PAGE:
AsxBroker Well-Known Member

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    Hi TAO,

    "A Random Walk Down Wall Street" agrees with you.
    Whether it's on NYSE, NASDAQ, ASX or any other exchange.

    Cheers,

    Dan
     
  3. try anything once

    try anything once Well-Known Member

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    ASX Broker

    Ok but as I said - whilst my head says it can't be done my spreadsheet is telling me otherwise. Hence the request to have someone independently verify my anaylsis/conclusions. :)

    Are you handy with excel modelling?
     
  4. ilori

    ilori Well-Known Member

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    Just on the idea of "can't beat an idex"... it seems very easy to beat an index from mathematical perspective... a couple of examples.

    1. If an index is declining, you simply exit the market. Even if you achieve 0% you will beat a declining index. (Zero is greater than any negative number.)

    2. An index is an average, by definition it includes a range of performances. If you have a simple system to select the better performers will beat an index. Eg. an index might contain 5 stocks with annual growth rates of +40%, +30%, +2%, -5%, -20%. The index would be +9.4%. A very simple system that says 'I will not select declining stocks/sell declining ones already held' will give average of say +24% ((40+30+2)/3). This is simplistic of course - but robust investment strategies can be built on this baic idea.

    Inability to beat an index may be an issue for massive funds who have a limited universe of investment. But it's debatable if their primary goal is the performance of the fund anyway. Cashflow comes management fees which are related to the the size of funds.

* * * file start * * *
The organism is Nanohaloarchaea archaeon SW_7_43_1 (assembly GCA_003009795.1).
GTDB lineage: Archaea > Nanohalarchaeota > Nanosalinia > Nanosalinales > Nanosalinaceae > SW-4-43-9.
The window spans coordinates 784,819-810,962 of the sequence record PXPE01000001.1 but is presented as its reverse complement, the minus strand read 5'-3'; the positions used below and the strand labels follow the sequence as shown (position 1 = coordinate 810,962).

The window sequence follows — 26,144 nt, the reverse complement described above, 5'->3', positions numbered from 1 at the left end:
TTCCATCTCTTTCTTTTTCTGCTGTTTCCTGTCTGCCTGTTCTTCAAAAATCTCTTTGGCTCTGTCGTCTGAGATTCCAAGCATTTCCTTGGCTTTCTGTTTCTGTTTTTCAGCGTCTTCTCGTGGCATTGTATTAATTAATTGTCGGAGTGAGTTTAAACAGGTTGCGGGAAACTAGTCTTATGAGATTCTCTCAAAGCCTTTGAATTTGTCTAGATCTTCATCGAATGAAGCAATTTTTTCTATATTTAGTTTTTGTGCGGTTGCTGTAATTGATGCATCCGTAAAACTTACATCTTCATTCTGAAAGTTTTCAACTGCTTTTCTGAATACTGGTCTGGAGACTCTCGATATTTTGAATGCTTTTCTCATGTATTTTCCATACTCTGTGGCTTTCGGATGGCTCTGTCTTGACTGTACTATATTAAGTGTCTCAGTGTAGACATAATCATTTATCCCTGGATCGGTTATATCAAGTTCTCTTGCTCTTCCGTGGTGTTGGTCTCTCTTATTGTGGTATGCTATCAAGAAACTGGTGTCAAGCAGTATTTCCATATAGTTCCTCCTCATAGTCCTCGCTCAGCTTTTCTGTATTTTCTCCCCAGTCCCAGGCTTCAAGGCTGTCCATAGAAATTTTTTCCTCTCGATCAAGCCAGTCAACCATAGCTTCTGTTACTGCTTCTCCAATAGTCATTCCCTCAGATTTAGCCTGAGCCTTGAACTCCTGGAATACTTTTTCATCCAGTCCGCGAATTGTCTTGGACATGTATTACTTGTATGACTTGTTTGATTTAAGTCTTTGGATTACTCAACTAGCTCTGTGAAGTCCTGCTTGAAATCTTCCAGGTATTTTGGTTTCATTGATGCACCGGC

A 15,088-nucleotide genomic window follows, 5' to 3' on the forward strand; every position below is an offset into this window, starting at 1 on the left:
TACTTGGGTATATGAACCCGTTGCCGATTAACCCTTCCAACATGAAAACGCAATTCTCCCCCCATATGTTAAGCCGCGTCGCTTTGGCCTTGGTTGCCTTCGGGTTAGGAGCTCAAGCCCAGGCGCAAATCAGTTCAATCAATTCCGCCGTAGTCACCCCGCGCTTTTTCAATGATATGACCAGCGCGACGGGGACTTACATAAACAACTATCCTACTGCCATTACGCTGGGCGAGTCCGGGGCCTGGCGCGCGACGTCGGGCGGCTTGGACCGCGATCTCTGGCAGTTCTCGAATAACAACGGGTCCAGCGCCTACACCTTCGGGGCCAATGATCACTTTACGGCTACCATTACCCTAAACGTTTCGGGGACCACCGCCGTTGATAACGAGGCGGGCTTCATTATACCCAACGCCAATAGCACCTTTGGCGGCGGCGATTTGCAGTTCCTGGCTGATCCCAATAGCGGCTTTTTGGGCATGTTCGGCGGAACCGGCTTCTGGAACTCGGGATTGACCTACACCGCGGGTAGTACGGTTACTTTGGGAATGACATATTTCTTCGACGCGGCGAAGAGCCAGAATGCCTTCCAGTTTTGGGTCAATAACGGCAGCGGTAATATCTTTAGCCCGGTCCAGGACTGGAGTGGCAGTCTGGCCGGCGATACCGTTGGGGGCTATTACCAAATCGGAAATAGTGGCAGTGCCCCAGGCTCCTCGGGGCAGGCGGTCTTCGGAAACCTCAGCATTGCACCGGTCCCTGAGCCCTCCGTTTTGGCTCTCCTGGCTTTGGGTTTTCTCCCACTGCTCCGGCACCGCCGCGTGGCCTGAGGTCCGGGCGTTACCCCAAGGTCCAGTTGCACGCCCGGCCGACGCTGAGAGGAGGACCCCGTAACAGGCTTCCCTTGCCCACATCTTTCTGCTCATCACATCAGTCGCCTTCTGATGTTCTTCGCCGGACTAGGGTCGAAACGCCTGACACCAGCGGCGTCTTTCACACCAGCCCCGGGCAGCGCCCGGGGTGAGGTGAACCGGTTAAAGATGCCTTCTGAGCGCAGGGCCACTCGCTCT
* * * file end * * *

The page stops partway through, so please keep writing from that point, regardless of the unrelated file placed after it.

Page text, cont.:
Regards, Ilori
     
  5. AsxBroker

    AsxBroker Well-Known Member

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    Hi Ilori,

    1. If you did this you would then be benchmarked against a cash index not a share index (for the short term). If this was the case, would investors be better off investing in cash in their own name rather than paying MER?

    2. As an index is an average, half of funds "should" better it and the other half not. Fees obviously lowers returns compared to an index and also survivorship bias means that funds over time will disappear. Over 20 years there wouldn't be very many investors (apart from Buffett) who can continually out-perform the "average". They certainly don't seem to work at many fund managers, as there never seems to be one that consistently outperform it's peers through differing economic environments. Some fund managers actually say they prefer to continually be second quartile because they know it's alot harder to be continually first quartile.